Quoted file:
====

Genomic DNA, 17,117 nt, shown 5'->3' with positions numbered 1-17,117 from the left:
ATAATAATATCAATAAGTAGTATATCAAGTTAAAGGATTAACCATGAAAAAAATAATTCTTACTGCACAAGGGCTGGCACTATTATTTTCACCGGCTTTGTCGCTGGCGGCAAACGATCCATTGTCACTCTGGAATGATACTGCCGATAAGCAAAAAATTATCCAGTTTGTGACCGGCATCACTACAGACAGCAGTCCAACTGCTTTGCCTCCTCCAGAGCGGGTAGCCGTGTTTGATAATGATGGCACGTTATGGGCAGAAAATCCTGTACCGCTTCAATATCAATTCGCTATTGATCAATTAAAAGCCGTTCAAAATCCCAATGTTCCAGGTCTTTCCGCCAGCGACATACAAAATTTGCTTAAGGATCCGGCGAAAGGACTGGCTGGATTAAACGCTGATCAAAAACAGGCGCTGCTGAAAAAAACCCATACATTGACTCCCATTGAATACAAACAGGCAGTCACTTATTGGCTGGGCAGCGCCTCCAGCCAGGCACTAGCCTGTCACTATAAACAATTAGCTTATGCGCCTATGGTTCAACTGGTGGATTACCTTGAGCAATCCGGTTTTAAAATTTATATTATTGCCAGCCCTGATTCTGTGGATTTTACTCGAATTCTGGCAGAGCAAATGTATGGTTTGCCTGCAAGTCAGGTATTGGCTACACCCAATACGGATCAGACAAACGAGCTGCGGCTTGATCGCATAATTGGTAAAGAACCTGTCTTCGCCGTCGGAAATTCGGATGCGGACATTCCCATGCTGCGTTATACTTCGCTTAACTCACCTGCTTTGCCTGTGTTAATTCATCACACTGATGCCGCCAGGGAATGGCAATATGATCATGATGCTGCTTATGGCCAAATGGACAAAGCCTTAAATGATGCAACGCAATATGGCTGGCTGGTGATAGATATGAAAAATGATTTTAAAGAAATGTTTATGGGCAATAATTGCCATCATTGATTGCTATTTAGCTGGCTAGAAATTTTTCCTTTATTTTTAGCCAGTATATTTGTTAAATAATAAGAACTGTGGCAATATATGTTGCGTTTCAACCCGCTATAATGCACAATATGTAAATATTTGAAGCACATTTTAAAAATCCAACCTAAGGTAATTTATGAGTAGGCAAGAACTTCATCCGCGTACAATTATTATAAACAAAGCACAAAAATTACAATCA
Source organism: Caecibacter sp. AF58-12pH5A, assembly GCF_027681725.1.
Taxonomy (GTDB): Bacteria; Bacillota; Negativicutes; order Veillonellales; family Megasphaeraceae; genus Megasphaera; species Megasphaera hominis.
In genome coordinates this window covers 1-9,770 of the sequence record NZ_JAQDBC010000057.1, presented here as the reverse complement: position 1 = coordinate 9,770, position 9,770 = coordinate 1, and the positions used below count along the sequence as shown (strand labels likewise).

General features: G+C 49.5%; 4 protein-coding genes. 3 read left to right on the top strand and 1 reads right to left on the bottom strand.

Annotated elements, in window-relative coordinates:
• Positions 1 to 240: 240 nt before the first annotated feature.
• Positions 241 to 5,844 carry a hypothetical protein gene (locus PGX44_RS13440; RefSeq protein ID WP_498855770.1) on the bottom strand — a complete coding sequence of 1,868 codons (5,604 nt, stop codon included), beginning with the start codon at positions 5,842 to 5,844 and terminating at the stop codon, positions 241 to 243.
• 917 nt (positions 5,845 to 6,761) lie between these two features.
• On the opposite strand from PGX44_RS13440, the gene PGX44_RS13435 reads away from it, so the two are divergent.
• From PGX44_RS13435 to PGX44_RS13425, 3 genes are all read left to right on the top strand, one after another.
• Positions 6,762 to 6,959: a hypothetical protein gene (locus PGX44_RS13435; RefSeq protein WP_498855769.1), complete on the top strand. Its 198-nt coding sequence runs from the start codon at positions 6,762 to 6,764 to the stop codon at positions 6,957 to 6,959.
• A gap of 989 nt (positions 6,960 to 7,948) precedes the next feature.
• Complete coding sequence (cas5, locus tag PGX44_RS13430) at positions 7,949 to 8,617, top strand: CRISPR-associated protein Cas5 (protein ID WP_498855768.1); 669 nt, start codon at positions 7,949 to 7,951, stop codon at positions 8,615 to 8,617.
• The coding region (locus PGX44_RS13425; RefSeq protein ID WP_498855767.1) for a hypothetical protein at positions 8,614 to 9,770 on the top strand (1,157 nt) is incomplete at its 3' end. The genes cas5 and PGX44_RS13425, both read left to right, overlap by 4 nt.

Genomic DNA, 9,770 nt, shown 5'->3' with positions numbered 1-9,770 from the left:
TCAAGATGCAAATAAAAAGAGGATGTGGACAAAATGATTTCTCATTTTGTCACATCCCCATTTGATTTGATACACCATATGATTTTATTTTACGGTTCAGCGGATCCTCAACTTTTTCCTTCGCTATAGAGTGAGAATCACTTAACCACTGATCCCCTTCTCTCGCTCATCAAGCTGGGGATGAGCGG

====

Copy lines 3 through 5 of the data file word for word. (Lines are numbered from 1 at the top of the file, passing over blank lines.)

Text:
Source organism: Caecibacter sp. AF58-12pH5A, assembly GCF_027681725.1.
Taxonomy (GTDB): Bacteria; Bacillota; Negativicutes; order Veillonellales; family Megasphaeraceae; genus Megasphaera; species Megasphaera hominis.
In genome coordinates this window covers 1-9,770 of the sequence record NZ_JAQDBC010000057.1, presented here as the reverse complement: position 1 = coordinate 9,770, position 9,770 = coordinate 1, and the positions used below count along the sequence as shown (strand labels likewise).